I can’t really argue with him. With the hat and sunglasses and—well, you’d have to see a picture to understand, and that ain’t happening—but let’s say I wouldn’t disagree.
Over the past two years, I’ve gotten a dozen comments on this car. Some people telling me they have one just like it, others saying they used to, some inquiring as to gas mileage, even offering to buy it.
I’ve put about 10,000 miles on the car. And will probably have about 12,000 on it by the two year mark, which means that each mile will have cost me less than 20 cents a mile, factoring in the base price and extraordinary costs. (The insurance is ridiculously small and lowers the insurance on my other car, for reasons I don’t understand.)
When you think about it in those terms, The Airplane will need to have over 60,000 miles on it to catch up. And it was cheap, too. A modest $30,000 car—hardly an extravagance these days—would need to be run for 150,000 miles to catch up with that.
And that’s assuming The Bumblebee falls apart at the 12,000 mark, which I suspect it won’t. I think I’ll be able to get 50,000 miles out of it without taking any heroic measures.
The only downside, really, is that we’ve become sort of attached to it. I’m inclined to fix it up a bit. I actually think, despite the guy’s attempt to rip us off, we got a great deal.
But the kids hate it when I say, “Buddha says, ‘All life is suffering. The origin of suffering is attachment.’” They have some choice words to say about the Buddha.
But it’s still spectacular driving down the Pacific Coast Highway at sunset in a convertible.
I trust you!
You wouldn’t steer me wrong (again and again and again).
I don’t generally dream. (See footnotes.) Last week, though, I had a strange dream where I went to buy a package of Hostess cupcakes from a vending machine in one of those big banks of machines. After having some difficulty putting in my money, I realized there was already credit on the machine, so I got myself some free ones.
Then I noticed that all the machines were just giving out their wares and I methodically started emptying the machines out, carrying so much junk food that I was dropping it.
And, as is always the case with my transgressive dreams, I felt guilty.
- I don’t like most junk food, including Hostess cupcakes.
- I can’t eat stuff like that right now anyway.
- I was stealing.
- And I was stealing cheap things.
I mean, like my Pappy always used to say, it’s one thing to be bought, it’s another thing to be bought cheaply. (He always talked about that in terms of people stealing office supplies.) And finally, perhaps worst of all:
- I knew I was dreaming.
When I was about five or six, I had a nightmare, and I went–as children do–into my parents’ bedroom. They were still awake and my father was rather annoyed. When I told him it scared me, he scowled and told me it was my dream, so I was in charge, and stop wasting his time with such nonsense.
This, perhaps surprisingly, was effective. (At least with me. I’ve never been able to sell my kids on it.) And the upshot is that when I do dream, I’m always aware that I’m dreaming. I’ve never had any kind of extended nightmare since, because I’m aware that I’m in charge of what happens. This eliminates any sense of fear. (I did have a night terror once, though. That was amazing.)
The opposite side, though, is that I also always carry whatever moral baggage I have into my dreams: So I can’t engage in any of the wanton behaviors that we’re generally prohibited from engaging in in day-to-day life. So, not only could I not steal in my dream, I couldn’t even bring myself to eat any of the junk food. Which is a shame, because I could’ve enjoyed dreaming of eating it, even if the reality would’ve been disappointing. I even had a pretty good mental justification worked out, since I’ve been robbed by so many vending machines over the years, I figured this was the cosmic karmic scales finally balancing.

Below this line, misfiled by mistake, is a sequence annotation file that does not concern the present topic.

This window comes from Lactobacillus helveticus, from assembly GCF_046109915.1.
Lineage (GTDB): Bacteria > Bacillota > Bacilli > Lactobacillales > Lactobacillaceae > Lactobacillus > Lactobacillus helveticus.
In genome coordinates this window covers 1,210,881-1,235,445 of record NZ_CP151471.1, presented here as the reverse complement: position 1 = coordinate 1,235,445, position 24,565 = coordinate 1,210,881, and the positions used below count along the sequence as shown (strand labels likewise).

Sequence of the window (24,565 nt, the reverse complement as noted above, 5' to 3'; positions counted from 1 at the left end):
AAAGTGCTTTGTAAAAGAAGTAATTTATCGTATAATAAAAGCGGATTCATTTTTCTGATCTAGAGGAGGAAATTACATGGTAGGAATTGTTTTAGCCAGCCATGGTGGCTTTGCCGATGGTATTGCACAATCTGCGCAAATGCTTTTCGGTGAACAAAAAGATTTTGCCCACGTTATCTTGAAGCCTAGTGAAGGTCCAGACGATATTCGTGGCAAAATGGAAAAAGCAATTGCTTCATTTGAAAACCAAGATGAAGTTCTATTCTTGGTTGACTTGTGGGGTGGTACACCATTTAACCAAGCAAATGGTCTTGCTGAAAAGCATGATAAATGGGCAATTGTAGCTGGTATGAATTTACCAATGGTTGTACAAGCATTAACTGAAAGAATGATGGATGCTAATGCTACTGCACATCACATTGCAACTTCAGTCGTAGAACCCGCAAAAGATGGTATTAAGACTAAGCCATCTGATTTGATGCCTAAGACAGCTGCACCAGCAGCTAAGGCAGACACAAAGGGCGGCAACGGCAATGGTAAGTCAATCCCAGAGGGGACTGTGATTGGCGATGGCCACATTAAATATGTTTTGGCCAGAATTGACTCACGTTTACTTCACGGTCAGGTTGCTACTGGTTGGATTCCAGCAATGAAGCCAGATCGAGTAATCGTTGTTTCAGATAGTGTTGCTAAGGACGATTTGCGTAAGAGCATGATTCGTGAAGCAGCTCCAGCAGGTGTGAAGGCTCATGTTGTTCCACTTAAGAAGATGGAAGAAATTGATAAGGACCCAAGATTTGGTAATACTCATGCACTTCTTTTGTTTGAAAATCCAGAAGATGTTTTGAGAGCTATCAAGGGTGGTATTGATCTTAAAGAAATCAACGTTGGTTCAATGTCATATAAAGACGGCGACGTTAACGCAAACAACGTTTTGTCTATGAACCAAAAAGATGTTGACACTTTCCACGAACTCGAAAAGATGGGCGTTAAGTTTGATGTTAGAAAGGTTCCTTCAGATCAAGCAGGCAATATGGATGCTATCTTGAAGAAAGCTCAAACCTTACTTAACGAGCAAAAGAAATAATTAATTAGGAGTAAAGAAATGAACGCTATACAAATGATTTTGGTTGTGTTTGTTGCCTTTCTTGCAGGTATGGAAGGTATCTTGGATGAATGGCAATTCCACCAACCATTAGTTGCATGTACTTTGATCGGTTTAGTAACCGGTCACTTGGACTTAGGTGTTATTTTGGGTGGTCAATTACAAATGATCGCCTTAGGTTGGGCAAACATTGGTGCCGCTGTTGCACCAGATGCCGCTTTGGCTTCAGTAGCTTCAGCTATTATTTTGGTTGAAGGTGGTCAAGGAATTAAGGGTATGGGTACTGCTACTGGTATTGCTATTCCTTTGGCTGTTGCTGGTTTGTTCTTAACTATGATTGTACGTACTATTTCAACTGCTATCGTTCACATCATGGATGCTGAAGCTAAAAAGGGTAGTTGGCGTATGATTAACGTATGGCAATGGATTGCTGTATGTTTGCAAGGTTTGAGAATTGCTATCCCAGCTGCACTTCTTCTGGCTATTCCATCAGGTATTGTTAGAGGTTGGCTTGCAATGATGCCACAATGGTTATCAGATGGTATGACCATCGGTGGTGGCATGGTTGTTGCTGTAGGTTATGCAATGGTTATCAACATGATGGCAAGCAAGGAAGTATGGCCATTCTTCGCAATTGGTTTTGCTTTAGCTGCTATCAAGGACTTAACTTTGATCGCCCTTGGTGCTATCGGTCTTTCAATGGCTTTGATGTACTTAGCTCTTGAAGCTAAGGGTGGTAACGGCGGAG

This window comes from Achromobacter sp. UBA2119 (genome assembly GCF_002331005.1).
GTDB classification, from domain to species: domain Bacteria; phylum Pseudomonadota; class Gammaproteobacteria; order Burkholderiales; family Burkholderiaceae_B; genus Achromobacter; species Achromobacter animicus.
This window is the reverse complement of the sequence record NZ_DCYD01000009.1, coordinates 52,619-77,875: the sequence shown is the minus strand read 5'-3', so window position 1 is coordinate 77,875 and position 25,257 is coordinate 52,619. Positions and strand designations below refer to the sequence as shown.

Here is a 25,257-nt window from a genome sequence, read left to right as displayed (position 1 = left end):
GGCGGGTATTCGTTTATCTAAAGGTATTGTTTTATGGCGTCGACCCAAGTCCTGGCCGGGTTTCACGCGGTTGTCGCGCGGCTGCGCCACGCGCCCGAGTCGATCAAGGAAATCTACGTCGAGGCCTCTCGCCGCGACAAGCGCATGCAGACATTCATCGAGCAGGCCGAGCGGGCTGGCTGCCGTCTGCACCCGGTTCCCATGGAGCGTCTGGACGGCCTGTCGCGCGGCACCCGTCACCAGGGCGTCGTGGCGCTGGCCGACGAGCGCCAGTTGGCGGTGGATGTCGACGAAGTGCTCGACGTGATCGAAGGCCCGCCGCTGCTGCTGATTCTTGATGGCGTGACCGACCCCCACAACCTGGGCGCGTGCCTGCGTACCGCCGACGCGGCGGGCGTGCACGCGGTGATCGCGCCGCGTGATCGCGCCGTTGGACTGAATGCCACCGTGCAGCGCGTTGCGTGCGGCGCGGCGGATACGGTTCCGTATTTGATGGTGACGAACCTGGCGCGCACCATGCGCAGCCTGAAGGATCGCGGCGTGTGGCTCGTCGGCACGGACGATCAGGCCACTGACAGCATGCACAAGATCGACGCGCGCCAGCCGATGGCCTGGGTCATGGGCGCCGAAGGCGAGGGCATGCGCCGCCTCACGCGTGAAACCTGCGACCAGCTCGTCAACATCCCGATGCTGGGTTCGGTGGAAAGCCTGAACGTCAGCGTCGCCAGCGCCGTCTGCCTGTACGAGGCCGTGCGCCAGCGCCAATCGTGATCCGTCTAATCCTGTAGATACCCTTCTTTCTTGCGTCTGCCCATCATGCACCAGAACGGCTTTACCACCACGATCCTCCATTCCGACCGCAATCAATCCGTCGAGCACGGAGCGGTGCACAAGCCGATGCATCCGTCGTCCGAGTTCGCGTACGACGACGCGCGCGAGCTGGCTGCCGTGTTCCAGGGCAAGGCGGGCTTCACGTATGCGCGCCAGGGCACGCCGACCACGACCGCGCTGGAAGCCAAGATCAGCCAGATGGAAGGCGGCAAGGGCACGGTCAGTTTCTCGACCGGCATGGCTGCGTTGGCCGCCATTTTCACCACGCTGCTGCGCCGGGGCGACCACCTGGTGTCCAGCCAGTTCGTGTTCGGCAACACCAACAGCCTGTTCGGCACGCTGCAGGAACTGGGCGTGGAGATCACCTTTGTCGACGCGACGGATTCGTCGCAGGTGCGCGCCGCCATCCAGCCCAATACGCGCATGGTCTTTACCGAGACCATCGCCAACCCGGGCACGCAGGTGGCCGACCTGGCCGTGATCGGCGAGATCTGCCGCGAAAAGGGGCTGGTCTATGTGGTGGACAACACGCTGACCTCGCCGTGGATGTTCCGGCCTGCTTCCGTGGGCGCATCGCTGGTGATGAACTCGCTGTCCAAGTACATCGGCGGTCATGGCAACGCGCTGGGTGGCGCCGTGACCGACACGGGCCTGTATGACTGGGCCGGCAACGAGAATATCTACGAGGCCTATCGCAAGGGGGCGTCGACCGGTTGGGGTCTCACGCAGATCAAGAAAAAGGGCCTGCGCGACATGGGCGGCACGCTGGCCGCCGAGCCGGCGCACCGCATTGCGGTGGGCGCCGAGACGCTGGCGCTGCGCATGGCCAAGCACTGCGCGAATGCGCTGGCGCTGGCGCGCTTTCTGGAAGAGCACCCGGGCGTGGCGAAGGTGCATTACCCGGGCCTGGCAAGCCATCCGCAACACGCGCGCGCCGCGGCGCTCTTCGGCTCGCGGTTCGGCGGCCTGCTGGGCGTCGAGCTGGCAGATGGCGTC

But I shut the whole thing down when I found myself trying to figure out how much money I should leave to compensate the vendors.
This is part of the reason I don’t dream: no percentage in it for me.
Footnote: And for those of you pimping the idea that everyone dreams, I say prove it. I don’t deny that I go into REM sleep, of course, but I am unconvinced that that necessitates having a dream. The whole “you dream, but you don’t remember it” strikes me as unfalsifiable.
You guys have left some great comments, much appreciated. I hope to address them in a bit when I catch up on things.
Unlike some quitters, though, I’m not going to be running away to worship God. (He pretty much told me he needs me on the front lines. I think I’m supposed to be fodder.)
It’s crunch time, diet-wise for The Boy. The doctor has reduced his meat intake dramatically, so he has little choice but to eat veggies or starve. (And starving’s not an option.) I’m showing my solidarity here, so I’m also downing the rabbit chow.
I’ll have a review of I Love You, Man soon. (Executive summary: Romantic comedy where the principles are straight males. Surprisingly charming and female friendly.)
Also, the refrigerator broke, distilling water is more complicated than it seems, the pilot light on the water heater keeps going out, and (on the positive side) I’ve apparently won Darcy.
No, don’t tell me it was April Fool’s Day. I don’t wanna know.
As I (and the rest of the world) eagerly await the arrival of its newest champion of Freedom, I noticed this list tweeted by Mary Katherine Ham.
And I wondered, is Man the only mammal that enjoys bathing?
But then I remembered the elephants. They always seem to have a good time with it. Hippos, too.
It’s the hairy mammals that don’t like to bathe (you know, like Trooper York).
Keep watching the skies for Freeman Hunt’s announcement!
Well, I went to order Jerry West’s Basketball My Way on Troop’s say-so the other day and ended up with Basketball My Way by Nancy Lieberman. Somehow I got mixed up on the order.
Oh, well. She’s from Brooklyn so she’s probably okay, right, Troop?